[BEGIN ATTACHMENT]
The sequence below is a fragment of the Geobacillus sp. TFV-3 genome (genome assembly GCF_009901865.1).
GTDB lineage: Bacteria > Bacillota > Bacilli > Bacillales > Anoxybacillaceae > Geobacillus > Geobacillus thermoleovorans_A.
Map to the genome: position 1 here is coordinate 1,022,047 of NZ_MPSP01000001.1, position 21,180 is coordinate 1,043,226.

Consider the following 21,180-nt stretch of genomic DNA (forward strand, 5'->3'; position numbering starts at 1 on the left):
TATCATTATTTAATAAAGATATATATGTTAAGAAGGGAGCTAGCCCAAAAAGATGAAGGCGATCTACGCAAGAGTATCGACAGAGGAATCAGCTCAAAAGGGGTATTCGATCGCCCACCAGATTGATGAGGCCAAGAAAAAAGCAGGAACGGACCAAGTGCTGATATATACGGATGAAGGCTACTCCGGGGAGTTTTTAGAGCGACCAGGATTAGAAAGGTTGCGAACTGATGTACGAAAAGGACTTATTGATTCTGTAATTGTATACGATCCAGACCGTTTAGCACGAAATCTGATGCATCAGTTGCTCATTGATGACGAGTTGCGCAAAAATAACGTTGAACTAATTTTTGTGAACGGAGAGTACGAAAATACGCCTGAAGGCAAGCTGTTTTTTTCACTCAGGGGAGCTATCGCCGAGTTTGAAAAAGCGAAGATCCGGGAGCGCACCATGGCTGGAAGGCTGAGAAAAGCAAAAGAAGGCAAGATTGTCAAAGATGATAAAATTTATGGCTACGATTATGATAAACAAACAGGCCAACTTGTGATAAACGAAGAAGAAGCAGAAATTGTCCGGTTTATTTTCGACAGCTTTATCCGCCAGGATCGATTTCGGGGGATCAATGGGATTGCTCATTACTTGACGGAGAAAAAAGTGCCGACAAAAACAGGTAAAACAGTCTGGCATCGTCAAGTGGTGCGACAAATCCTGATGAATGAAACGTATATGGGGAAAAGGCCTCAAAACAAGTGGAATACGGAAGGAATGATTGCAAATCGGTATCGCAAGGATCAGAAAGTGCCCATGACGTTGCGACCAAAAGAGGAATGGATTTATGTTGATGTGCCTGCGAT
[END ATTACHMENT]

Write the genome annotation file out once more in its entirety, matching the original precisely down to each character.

The sequence below is a fragment of the Geobacillus sp. TFV-3 genome (genome assembly GCF_009901865.1).
GTDB lineage: Bacteria > Bacillota > Bacilli > Bacillales > Anoxybacillaceae > Geobacillus > Geobacillus thermoleovorans_A.
Map to the genome: position 1 here is coordinate 1,022,047 of NZ_MPSP01000001.1, position 21,180 is coordinate 1,043,226.

Consider the following 21,180-nt stretch of genomic DNA (forward strand, 5'->3'; position numbering starts at 1 on the left):
TATCATTATTTAATAAAGATATATATGTTAAGAAGGGAGCTAGCCCAAAAAGATGAAGGCGATCTACGCAAGAGTATCGACAGAGGAATCAGCTCAAAAGGGGTATTCGATCGCCCACCAGATTGATGAGGCCAAGAAAAAAGCAGGAACGGACCAAGTGCTGATATATACGGATGAAGGCTACTCCGGGGAGTTTTTAGAGCGACCAGGATTAGAAAGGTTGCGAACTGATGTACGAAAAGGACTTATTGATTCTGTAATTGTATACGATCCAGACCGTTTAGCACGAAATCTGATGCATCAGTTGCTCATTGATGACGAGTTGCGCAAAAATAACGTTGAACTAATTTTTGTGAACGGAGAGTACGAAAATACGCCTGAAGGCAAGCTGTTTTTTTCACTCAGGGGAGCTATCGCCGAGTTTGAAAAAGCGAAGATCCGGGAGCGCACCATGGCTGGAAGGCTGAGAAAAGCAAAAGAAGGCAAGATTGTCAAAGATGATAAAATTTATGGCTACGATTATGATAAACAAACAGGCCAACTTGTGATAAACGAAGAAGAAGCAGAAATTGTCCGGTTTATTTTCGACAGCTTTATCCGCCAGGATCGATTTCGGGGGATCAATGGGATTGCTCATTACTTGACGGAGAAAAAAGTGCCGACAAAAACAGGTAAAACAGTCTGGCATCGTCAAGTGGTGCGACAAATCCTGATGAATGAAACGTATATGGGGAAAAGGCCTCAAAACAAGTGGAATACGGAAGGAATGATTGCAAATCGGTATCGCAAGGATCAGAAAGTGCCCATGACGTTGCGACCAAAAGAGGAATGGATTTATGTTGATGTGCCTGCGAT